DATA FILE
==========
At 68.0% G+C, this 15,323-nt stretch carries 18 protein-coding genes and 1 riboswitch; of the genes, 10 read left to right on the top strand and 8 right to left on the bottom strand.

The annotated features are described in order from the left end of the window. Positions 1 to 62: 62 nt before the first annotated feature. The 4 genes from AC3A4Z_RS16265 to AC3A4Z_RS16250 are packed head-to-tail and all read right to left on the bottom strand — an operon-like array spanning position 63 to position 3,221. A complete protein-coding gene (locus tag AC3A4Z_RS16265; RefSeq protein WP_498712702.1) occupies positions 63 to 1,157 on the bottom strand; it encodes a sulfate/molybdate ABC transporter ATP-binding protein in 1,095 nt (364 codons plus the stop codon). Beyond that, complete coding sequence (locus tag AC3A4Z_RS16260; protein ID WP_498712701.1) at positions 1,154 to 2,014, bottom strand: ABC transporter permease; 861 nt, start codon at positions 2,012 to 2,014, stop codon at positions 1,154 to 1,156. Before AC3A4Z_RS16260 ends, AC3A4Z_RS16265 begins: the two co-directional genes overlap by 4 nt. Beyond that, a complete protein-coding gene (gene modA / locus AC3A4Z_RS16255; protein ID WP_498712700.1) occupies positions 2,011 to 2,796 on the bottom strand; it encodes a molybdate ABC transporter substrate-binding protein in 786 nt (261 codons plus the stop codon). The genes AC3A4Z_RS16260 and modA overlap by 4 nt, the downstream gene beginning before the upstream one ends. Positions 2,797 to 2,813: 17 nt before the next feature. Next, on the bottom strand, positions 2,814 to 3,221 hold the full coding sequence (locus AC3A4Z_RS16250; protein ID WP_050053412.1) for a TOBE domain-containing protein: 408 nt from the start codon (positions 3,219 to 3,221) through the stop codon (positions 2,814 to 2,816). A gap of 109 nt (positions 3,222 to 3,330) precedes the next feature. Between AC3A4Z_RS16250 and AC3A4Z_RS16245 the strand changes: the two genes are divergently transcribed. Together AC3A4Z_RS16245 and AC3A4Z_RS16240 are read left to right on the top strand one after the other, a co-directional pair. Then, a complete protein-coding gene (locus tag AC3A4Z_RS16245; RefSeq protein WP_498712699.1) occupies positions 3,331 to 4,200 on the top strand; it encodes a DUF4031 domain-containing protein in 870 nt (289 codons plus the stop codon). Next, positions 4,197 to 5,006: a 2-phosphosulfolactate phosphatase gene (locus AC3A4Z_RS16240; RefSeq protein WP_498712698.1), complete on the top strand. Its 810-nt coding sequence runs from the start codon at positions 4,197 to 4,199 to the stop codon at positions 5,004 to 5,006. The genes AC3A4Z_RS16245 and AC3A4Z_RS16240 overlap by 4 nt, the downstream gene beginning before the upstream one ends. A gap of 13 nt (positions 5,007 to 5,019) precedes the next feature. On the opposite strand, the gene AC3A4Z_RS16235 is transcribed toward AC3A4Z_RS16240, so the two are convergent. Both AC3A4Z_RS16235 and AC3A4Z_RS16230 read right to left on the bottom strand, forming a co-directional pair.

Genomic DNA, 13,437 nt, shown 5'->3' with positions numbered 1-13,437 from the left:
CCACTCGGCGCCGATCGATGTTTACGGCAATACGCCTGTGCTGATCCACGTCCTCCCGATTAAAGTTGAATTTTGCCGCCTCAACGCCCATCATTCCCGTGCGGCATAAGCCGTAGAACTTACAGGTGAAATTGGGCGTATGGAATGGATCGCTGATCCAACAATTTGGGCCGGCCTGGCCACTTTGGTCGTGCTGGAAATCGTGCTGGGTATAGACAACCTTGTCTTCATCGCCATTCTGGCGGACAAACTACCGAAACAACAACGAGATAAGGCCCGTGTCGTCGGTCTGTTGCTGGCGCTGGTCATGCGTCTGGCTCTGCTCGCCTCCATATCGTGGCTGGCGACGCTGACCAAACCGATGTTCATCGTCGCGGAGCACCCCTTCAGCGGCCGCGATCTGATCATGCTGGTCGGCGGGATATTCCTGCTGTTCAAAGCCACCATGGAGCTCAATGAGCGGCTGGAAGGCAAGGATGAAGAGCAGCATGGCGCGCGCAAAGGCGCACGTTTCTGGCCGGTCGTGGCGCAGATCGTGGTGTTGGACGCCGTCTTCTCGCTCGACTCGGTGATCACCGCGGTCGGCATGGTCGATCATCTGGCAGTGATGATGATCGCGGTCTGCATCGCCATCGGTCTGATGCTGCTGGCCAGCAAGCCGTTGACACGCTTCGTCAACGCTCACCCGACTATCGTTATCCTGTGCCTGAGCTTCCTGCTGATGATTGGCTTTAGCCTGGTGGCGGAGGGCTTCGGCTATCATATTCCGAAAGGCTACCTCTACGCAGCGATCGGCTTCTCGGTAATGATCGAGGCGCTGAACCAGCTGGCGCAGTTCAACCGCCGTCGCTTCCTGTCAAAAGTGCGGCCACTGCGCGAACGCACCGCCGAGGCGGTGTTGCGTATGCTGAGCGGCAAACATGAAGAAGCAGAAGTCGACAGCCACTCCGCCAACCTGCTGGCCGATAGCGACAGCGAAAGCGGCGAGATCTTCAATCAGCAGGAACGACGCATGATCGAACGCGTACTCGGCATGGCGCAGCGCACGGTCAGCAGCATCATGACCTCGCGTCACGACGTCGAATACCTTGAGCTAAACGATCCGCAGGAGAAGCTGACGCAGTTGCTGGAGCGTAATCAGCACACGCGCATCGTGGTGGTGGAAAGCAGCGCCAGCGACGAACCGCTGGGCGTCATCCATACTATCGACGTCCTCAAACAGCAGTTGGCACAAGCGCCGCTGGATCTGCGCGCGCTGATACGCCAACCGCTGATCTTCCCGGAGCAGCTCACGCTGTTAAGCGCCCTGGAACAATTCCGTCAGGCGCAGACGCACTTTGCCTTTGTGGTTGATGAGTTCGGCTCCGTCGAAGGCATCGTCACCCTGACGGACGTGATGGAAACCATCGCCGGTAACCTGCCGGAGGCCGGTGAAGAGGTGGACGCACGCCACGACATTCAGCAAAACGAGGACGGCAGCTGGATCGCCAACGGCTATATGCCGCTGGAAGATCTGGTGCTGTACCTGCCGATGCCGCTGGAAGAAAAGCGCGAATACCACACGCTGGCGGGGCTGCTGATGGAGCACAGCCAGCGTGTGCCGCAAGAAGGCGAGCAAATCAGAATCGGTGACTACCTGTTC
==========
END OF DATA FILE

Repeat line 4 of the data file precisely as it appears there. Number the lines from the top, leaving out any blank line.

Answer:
CCACTCGGCGCCGATCGATGTTTACGGCAATACGCCTGTGCTGATCCACGTCCTCCCGATTAAAGTTGAATTTTGCCGCCTCAACGCCCATCATTCCCGTGCGGCATAAGCCGTAGAACTTACAGGTGAAATTGGGCGTATGGAATGGATCGCTGATCCAACAATTTGGGCCGGCCTGGCCACTTTGGTCGTGCTGGAAATCGTGCTGGGTATAGACAACCTTGTCTTCATCGCCATTCTGGCGGACAAACTACCGAAACAACAACGAGATAAGGCCCGTGTCGTCGGTCTGTTGCTGGCGCTGGTCATGCGTCTGGCTCTGCTCGCCTCCATATCGTGGCTGGCGACGCTGACCAAACCGATGTTCATCGTCGCGGAGCACCCCTTCAGCGGCCGCGATCTGATCATGCTGGTCGGCGGGATATTCCTGCTGTTCAAAGCCACCATGGAGCTCAATGAGCGGCTGGAAGGCAAGGATGAAGAGCAGCATGGCGCGCGCAAAGGCGCACGTTTCTGGCCGGTCGTGGCGCAGATCGTGGTGTTGGACGCCGTCTTCTCGCTCGACTCGGTGATCACCGCGGTCGGCATGGTCGATCATCTGGCAGTGATGATGATCGCGGTCTGCATCGCCATCGGTCTGATGCTGCTGGCCAGCAAGCCGTTGACACGCTTCGTCAACGCTCACCCGACTATCGTTATCCTGTGCCTGAGCTTCCTGCTGATGATTGGCTTTAGCCTGGTGGCGGAGGGCTTCGGCTATCATATTCCGAAAGGCTACCTCTACGCAGCGATCGGCTTCTCGGTAATGATCGAGGCGCTGAACCAGCTGGCGCAGTTCAACCGCCGTCGCTTCCTGTCAAAAGTGCGGCCACTGCGCGAACGCACCGCCGAGGCGGTGTTGCGTATGCTGAGCGGCAAACATGAAGAAGCAGAAGTCGACAGCCACTCCGCCAACCTGCTGGCCGATAGCGACAGCGAAAGCGGCGAGATCTTCAATCAGCAGGAACGACGCATGATCGAACGCGTACTCGGCATGGCGCAGCGCACGGTCAGCAGCATCATGACCTCGCGTCACGACGTCGAATACCTTGAGCTAAACGATCCGCAGGAGAAGCTGACGCAGTTGCTGGAGCGTAATCAGCACACGCGCATCGTGGTGGTGGAAAGCAGCGCCAGCGACGAACCGCTGGGCGTCATCCATACTATCGACGTCCTCAAACAGCAGTTGGCACAAGCGCCGCTGGATCTGCGCGCGCTGATACGCCAACCGCTGATCTTCCCGGAGCAGCTCACGCTGTTAAGCGCCCTGGAACAATTCCGTCAGGCGCAGACGCACTTTGCCTTTGTGGTTGATGAGTTCGGCTCCGTCGAAGGCATCGTCACCCTGACGGACGTGATGGAAACCATCGCCGGTAACCTGCCGGAGGCCGGTGAAGAGGTGGACGCACGCCACGACATTCAGCAAAACGAGGACGGCAGCTGGATCGCCAACGGCTATATGCCGCTGGAAGATCTGGTGCTGTACCTGCCGATGCCGCTGGAAGAAAAGCGCGAATACCACACGCTGGCGGGGCTGCTGATGGAGCACAGCCAGCGTGTGCCGCAAGAAGGCGAGCAAATCAGAATCGGTGACTACCTGTTC